Kalamazoo College students, faculty, staff and alumni made 2020 a little brighter with their accomplishments throughout the year. The College’s 10 most-clicked feature stories recognized those who championed our community and exhibited a dedication to learning, teaching, health and perseverance through unprecedented challenges. Here’s a year-end roundup of what you read the most, shaping K’s top stories of the year. We’re eager to see what accomplishments will come in 2021.
The Michigan War Dog Memorial has hired Suanne Martin ’84 to sculpt a statue memorializing the dogs that performed in ceremonies to honor the canines that once served our country, troops, police, firefighters and citizens.
Two psychology classes led by James A. B. Stone Professor of Psychology Siu-Lan Tan engaged children from 5 to 12 years old in a virtual co-authorship program this spring. The children, guided by Tan’s students, wrote and illustrated their own storybooks in a project that reached from Michigan to France.
When Assistant Professor of Biology Santiago Salinas learned that Kalamazoo College would be transitioning to distance learning for the spring semester, he created a movie trailer, complete with atmospheric soundtrack and compelling narrative voiceover, to excite his vertebrate biology class for the term.
Younger generations of Latter-day Saints in congregations nationwide are commonly aligning themselves with more progressive views related to gender identity as shown in Taylor Petrey’s book, Tabernacles of Clay: Sexuality and Gender in Modern Mormonism.
Armed with three years of experience as an emergency medical technician, Odom volunteered at a drive-through coronavirus testing site at the former Michigan State Fairgrounds in Detroit. There, Odom volunteered for more than nine hours per shift, six days a week, to serve as many as 800 people a day through the Coronavirus Community Care Network, a coalition of local governments and health services.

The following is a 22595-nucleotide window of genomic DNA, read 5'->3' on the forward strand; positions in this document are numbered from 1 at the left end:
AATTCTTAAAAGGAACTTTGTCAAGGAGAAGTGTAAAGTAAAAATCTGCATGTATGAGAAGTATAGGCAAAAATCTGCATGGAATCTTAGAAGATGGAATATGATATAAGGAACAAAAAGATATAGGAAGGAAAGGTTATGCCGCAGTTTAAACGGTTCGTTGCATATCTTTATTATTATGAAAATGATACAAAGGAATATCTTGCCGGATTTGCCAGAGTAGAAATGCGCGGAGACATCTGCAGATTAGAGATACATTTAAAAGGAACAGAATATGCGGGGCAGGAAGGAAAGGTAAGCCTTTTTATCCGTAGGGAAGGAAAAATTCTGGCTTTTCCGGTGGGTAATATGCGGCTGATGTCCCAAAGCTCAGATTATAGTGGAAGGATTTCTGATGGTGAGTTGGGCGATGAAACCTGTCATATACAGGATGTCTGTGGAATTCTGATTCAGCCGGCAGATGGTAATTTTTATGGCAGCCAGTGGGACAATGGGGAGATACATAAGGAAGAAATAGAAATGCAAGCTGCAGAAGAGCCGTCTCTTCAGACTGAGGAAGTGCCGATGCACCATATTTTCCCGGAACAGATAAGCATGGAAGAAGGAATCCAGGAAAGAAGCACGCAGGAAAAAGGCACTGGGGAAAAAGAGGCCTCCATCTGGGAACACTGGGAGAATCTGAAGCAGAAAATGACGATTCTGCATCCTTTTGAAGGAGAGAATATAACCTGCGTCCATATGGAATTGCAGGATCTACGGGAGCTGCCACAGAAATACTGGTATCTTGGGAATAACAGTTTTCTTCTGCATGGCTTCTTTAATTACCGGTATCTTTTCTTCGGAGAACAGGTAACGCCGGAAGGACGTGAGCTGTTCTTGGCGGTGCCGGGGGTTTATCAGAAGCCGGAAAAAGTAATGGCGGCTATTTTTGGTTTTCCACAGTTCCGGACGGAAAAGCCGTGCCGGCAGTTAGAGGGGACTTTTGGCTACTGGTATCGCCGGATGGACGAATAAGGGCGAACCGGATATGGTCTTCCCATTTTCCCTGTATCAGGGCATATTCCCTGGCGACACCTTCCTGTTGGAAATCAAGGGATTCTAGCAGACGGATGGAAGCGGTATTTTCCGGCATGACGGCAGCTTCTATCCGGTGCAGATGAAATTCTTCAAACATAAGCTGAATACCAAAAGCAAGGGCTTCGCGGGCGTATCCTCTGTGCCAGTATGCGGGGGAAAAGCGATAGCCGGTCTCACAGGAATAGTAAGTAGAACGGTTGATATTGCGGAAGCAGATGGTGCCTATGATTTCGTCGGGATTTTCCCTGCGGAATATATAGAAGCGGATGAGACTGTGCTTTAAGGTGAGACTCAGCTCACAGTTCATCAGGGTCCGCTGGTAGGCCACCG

Natasha Bagdasarian ’99 was an international figure in the fight against COVID-19 this year, first as a physician and epidemiologist in Singapore, and then a consultant and senior public health physician in her home state.
In the 1990s, Lincoln McBride ’80 founded and led the technology program that commercialized a system to detect and quantify small amounts of genetic material with unparalleled speed sensitivity and accuracy. Earlier this year, the latest generation of that technology was the worldwide workhorse and gold standard for COVID-19 testing.
A social media meme that circulated in spring of the late children’s TV star Mr. Rogers reminded people to “look for the helpers” in a crisis. When that crisis was COVID-19, those helpers for students were K faculty and staff.
Students who visited countries such as China, Germany and Spain, and international students who remained in Kalamazoo, had stories to tell about their experiences as COVID-19 and the global responses to it emerged.
Five Kalamazoo College representatives are receiving one of the highest honors the federal government provides regarding scholarship and international exchange.